Pin It
Chris, Eva, Sana, Vilde and Noora in Norway’s hit show “Skam”Courtesy of NRK

Two young Muslims discuss how Skam portrays Islam

Fans got what they had been wishing for when season four chose to focus on Sana Bakkoush, but how well is the show doing in telling the story of a teen Muslim?

If you believe in The Secret, it was practically predestined that season four of Norway’s popular television show Skam would focus on the Muslim character, Sana Bakkoush. Fans of the show had been relentlessly law-of-attracting on Twitter. Daily polls asked who should be season four’s ‘main’: Sana, Vilde, Magnus or Evak (a portmanteau of Isak and Even). Sana was by far the favourite. Fan accounts hoped to catch the roving eye of series creator Julie Andem. She’s made it known in the past that she often checks out pointed fan theories and feedback.

It was a grassroots campaign not only for Sana – a hijab-wearing, unfiltered firebrand who says it like it is – but for Islam, an opportunity for the minutes-long clips posted throughout the week to normalize the Muslim faith in a digestible way. Dismantling stereotypes is what Skam has expertly done over three seasons, with episodes about coming out, bipolar disorder, slut-shaming, eating disorders and rape. The expertise is in ferrying the message to viewers without beating them over the head with it. Here was its chance to tackle irrational fear of the ‘other’ while politicians were signing declarations into law banning Muslims from entering America. Now that fans have got their wish, Sana’s onion layers are being slowly peeled away to reveal a multi-faceted teen girl that struggles with both boys and her beliefs.

Some aren’t too happy. After the credits rolled on Isak and Even’s gay tryst in season three, many just wanted more of the same. The characters – two big reasons Skam reached a larger international audience in the first place – were now sidelined for a yarn about a critical girl who… spews rude comments? Prays? It wasn’t exactly clear what the season would deal with, besides her faith. Detractors feared this might be the season audiences were beat over the head with a message. When the first few clips were posted, they began publicly airing their frustrations with Sana’s storyline on social media.

“If you aren’t connecting with season four – cause Sana's life and her experiences are so far from your own then lmao, welcome to the life of every minority,” Agge Fayzal clapped back in a post in the international Facebook fan group for Skam. “And since 90 per cent of all movies and TV shows are centred around white, cis, able-bodied heterosexuals, I think y’all can take a back seat for a season. After all, us Muslims have put up with being reduced to stereotypes, one-dimensional characters or just a walking apology, and any TV show that has represented us in a realistic manner has never gone mainstream.”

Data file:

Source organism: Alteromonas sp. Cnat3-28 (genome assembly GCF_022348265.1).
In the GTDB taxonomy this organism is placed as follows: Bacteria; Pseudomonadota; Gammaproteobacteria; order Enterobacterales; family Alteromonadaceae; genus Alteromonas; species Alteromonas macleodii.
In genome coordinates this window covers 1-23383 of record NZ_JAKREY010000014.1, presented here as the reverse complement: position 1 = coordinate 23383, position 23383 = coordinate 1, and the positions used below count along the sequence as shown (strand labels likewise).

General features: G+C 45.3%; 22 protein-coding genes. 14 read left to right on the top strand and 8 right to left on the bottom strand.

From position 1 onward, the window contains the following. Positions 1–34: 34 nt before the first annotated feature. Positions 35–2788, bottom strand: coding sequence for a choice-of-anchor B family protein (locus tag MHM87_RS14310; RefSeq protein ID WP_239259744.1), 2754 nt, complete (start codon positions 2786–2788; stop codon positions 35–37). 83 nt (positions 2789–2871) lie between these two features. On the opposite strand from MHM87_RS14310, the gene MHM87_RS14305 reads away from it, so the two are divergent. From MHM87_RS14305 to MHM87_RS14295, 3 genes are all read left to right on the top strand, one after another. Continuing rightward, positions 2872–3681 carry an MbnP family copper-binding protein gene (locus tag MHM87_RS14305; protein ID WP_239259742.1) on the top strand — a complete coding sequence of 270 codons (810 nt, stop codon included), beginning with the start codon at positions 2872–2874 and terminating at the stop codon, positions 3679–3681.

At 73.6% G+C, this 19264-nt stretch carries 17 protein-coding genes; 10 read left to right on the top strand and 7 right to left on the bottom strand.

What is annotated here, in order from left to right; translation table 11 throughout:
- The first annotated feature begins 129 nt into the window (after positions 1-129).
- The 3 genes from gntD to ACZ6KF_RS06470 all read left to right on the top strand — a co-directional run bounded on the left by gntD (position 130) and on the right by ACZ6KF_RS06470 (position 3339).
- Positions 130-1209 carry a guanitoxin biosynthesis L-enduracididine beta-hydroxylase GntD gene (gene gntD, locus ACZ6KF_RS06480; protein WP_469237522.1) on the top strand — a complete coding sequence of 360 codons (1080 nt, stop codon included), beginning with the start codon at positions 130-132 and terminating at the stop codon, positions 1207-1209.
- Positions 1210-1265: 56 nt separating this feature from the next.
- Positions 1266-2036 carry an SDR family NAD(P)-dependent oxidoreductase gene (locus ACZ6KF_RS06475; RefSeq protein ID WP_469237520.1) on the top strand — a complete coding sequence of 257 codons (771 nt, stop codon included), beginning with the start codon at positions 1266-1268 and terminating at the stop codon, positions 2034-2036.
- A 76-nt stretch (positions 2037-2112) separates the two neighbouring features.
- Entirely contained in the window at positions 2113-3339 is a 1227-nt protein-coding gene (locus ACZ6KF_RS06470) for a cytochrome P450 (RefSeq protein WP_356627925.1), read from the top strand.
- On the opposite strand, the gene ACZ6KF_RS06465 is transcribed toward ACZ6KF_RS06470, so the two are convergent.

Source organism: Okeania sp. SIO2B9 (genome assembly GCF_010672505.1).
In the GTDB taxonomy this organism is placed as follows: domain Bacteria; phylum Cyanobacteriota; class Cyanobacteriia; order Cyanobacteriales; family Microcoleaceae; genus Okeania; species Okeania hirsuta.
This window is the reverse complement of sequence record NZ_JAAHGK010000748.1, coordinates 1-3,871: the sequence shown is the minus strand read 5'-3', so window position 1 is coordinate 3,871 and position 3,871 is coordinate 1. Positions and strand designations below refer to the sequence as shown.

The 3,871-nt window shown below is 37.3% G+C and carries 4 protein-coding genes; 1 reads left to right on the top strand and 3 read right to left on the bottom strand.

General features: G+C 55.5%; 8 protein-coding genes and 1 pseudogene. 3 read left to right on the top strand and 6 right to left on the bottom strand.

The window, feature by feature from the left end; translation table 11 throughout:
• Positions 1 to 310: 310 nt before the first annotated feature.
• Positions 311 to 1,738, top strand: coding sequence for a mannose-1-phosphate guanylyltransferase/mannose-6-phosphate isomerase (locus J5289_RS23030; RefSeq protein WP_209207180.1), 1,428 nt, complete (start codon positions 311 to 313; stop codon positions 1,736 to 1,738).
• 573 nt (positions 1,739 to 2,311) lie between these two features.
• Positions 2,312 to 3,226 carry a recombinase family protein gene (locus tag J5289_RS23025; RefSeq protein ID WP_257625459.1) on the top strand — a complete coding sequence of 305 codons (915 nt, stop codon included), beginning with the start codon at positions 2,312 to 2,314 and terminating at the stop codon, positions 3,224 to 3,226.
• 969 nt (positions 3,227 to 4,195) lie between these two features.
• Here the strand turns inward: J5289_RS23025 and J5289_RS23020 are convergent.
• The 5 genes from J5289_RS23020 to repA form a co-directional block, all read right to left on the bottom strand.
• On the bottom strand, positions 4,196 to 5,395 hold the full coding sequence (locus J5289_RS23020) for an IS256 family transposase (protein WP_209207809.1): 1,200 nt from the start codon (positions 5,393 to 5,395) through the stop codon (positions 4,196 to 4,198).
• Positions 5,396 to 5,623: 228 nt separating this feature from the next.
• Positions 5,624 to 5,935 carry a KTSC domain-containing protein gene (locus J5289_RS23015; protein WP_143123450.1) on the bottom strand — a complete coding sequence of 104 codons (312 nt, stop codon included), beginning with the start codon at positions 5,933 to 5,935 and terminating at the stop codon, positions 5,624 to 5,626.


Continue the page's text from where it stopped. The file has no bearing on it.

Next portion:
Not all of the mudslinging originated with non-Muslim fans either. Another recent post devolved into a heated debate as one of the episodes portrayed the religious washing ceremony called Wudu, a ritual preparation for formal prayers. Sana was wearing trousers and makeup, both of which are frowned upon by Muslim traditionalists. “Muslim women aren’t allowed to pray with makeup on or wearing pants, and that’s exactly what Sana did before she went to tell Yousef to turn off the music,” a frustrated Muslim wrote on Facebook. “Second, in Islam, after exposing your face to a man you’re not allowed to pray unless you do ‘wodoaa’ (another name for Wudu) again.”

The focus somehow shifted to whether or not Sana, a fictional character in a TV show, was a “good” practicing Muslim. Still, any portrayal of Islam would inevitably lead to questions. Mouna Lemsaadi, 17, felt she could answer. From her home in Morocco, she posted a status in the Facebook group saying she was willing to “answer any question about Islam” people had as a result of watching Skam. It sparked an enlightening discussion – precisely what the show was designed to do.

For 22-year-old Sofia Nesrine Srour, how Islam threads its way into Skam’s fabric is secondary to Sana being allowed to play a normal teen girl. Nesrine Srour, who lives and studies in Oslo, was asked to participate in a focus group led by Julie Andem and producers of Skam before the series went into production. They wanted to crowdsource opinions about how to sensitively approach Islam now that Skam had become mainstream. (In China, four million people reportedly pirated season three of Skam.)

Her feedback has directly influenced how Sana’s story unfolds. A teen hijabi who is devout, she steals into side rooms at high school parties when Siri-like reminders pop up on her phone reminding her to pray. On the other hand, she questions why men can marry whomever they want while women can only marry Muslim men. Sana is not a poster girl for Muslims, but she’s effortlessly sandblasting etched-in stereotypes about her faith simply by questioning it, living it, and figuring it all out with a little help from her friends.

Here, Sofia Nesrine Srour and Mouna Lemsaadi address how Islam is portrayed in Skam season four.

I saw a discussion on the Skam International Facebook group where some people were arguing about how Sana did Wudu wrong by wearing trousers and not removing her makeup. Have you noticed any religious traditions in the show not accurately portrayed?

Sofia Nesrine Srour: OK, so here’s the thing. The Muslim community is very diverse. You’ll find everything from liberal to strict and more reserved people. Since we’re so diverse, we’re also different in how we practice some of the rituals in our faith: some Muslims pray with their arms folded (like Sana does), while others pray with their arms hanging. Some perform Wudu (the washing) differently as well, and there are different rulings on washing and praying with makeup on. We see Sana washing her face even with a full face of makeup and praying with pants, which I personally wouldn’t say is wrong.

Unfortunately, in some of the Muslim communities, someone will always judge harshly... Muslim girls and women, especially, are constantly having their “Muslimmness” doubted because of the way they dress, act or talk.. A lot of us girls have heard things such as, “You’re not Muslim” if you wear tight pants with your hijab, put on makeup or hang out with non-Muslims and party. I see Sana as more of a laid-back teenage girl who does her own thing regardless of how people will view her, and that’s what’s so cool about her character. I wish more people could have a more relaxed relationship with religion, like Sana seems to have so far.